Welcome to PKF Funds and Family Office https://pkffundsfamily.com/ PKF Funds & Family Office COVID-19 Accelerator series

Our COVID-19 Accelerator series is designed to highlight the impact COVID-19 is having on families, their offices and their businesses with a focus on areas where COVID-19 will accelerate change

Our COVID-19 Accelerator series is designed to highlight the impact COVID-19 is having on families, their offices and their businesses with a focus on areas where COVID-19 will accelerate change. Download article

In this our first article, we look at how coronavirus might accelerate transition in wealthy families COVID-19 and Family Transition How will the COVID-19 crisis increase generational transition in wealthy families?

Coronavirus has caused disruption and uncertainty across the globe, potentially changing the way we live and work for a long time, if not forever.

COVID-19 and the subsequent responses by governments around the world has dramatically affected our freedoms, lifestyles and working practices. Many businesses have almost come to a standstill. But what does this mean for families in business, and how is the need to respond to the crisis shaping their generational transitions?

The situation requires it

The major business continuity challenges posed by COVID-19 are forcing many families out of their comfort zones. They are having to deal with operating businesses that have no customers. Business and personal environments are in a state of flux. Governance structures and protocols are, at best, under strain and at worst no longer fit for purpose in this COVID-19 world.

However, this is presenting opportunities for the next generation of family members to start stepping up and taking ownership of teams, divisions, councils, businesses and investments. Suddenly, those without a voice or a place at the table might find themselves getting involved at the centre of things.

Moreover, the crisis has forced families to face up to issues and deal with things that might have been left brewing in normal times. A crisis can bring clarity of thought and action, which might help align disparate family members around a common cause.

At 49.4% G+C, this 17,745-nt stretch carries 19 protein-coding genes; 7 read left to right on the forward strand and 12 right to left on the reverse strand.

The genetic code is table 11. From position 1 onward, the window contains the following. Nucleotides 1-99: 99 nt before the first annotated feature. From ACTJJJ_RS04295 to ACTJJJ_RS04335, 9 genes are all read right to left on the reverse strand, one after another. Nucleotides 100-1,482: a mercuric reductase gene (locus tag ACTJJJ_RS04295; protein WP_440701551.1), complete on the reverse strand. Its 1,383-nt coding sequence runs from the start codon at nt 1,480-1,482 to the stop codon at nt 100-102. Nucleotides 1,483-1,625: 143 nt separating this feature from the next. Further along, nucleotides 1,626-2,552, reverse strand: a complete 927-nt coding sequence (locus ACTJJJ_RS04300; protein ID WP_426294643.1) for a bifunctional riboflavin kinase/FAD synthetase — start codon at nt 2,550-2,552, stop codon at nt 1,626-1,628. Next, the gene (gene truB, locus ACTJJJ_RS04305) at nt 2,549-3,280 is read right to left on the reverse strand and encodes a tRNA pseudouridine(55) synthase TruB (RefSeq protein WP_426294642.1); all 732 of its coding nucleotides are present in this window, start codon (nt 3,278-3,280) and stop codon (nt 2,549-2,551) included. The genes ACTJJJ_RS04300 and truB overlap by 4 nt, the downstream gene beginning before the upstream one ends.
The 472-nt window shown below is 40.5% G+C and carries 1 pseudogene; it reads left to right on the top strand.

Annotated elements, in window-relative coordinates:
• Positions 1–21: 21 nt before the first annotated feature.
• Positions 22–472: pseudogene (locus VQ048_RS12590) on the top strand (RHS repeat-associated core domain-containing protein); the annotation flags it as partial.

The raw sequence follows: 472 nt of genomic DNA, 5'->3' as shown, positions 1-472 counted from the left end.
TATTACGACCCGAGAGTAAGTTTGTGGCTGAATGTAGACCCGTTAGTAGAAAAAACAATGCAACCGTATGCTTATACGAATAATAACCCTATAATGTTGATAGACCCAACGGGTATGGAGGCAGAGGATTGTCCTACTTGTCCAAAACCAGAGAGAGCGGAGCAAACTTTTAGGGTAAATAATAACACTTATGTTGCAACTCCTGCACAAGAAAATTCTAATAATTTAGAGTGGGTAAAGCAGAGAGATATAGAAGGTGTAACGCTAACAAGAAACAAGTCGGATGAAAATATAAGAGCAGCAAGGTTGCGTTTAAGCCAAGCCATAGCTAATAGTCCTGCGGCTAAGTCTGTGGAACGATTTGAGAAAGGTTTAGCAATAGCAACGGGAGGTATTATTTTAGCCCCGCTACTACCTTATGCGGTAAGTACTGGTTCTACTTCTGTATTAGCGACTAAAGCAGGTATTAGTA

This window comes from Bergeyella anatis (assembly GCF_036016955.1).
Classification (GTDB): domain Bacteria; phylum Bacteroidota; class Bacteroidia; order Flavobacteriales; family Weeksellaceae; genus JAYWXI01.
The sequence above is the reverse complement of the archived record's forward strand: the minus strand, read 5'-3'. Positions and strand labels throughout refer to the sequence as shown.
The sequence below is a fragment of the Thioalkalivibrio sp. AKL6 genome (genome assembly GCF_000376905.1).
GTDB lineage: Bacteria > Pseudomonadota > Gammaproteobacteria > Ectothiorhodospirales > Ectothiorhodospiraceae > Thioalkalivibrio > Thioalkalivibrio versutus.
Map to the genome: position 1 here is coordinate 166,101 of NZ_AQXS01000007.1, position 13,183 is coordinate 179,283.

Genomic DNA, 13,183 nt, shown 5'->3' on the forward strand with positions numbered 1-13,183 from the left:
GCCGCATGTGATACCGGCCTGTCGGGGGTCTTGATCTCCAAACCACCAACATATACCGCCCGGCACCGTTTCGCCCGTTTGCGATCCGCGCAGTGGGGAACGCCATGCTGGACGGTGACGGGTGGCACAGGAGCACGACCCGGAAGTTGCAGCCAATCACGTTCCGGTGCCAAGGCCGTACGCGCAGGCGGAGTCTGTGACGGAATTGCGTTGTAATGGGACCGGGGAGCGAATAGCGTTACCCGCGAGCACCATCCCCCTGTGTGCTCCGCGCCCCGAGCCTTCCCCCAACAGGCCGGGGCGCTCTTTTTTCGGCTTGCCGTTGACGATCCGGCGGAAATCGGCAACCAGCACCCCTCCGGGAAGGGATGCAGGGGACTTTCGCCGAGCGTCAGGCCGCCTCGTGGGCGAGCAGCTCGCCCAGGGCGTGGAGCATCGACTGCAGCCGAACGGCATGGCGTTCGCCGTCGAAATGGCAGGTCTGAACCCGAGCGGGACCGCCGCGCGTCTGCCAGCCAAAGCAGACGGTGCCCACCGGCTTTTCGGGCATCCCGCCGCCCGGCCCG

Taking on more roles – a chance to prove yourself

As family enterprises take stock of their changing environment, family members are being asked to get involved more now than ever - whether its dealing with an operating business or real estate portfolio. Next generation family members are being presented with opportunities to make more independent decisions as the crisis demands instant responses from key stakeholders in family businesses and their private offices. The old ways of communicating, where the patriarch or matriarch would sign off everything, are no longer viable as they are unable to cope with the demands placed on them.

I can be involved wherever I am located

Geography has historically been considered a barrier to successful transition in the fam8f15088c91b446dad45802f8d211121ily as, in a lot of cases, the next generation will have schooled and subsequently settled away from the main family hub, whether in a different region, country or continent. This distance can make it harder when considering transition: do I give up the social ecosystem my family and I have created and move back to the family origins?

Coronavirus has shown that there is no need to be physically present all of the time and geography is no longer the barrier we thought it was. The crisis is proving how hybrid working methods, often involving technological solutions, can work and deliver results for all family members.

Technology adoption – and its impact on transition

Any article about COVID-19 and its impact would be remiss without the mention of technology. We’ve discovered how easy it is to move most of our business and personal lives online. However, more importantly in relation to transition, the crisis has shown that younger generations are more able to adopt and utilise technology - they are more in tune with what is possible and how best to manage the new virtual world. This gives them greater say and control in the digital space and presents another opportunity to show their value and skills. It also creates new leadership roles that will be difficult for families to rescind once life starts to inch towards something that may resemble normality.

The new world

Families recognise that a crisis can be a good time to evaluate new opportunities. Due to the increased digitization of our lives, many new opportunities will be in the sectors that next generation family members are familiar with, understand well and have existing ecosystems and networks. This ability to source, access and qualify new opportunities for the family’s capital will enhance the status of younger generations and potentially accelerate the transition in the family as the younger generations take on more prominent roles.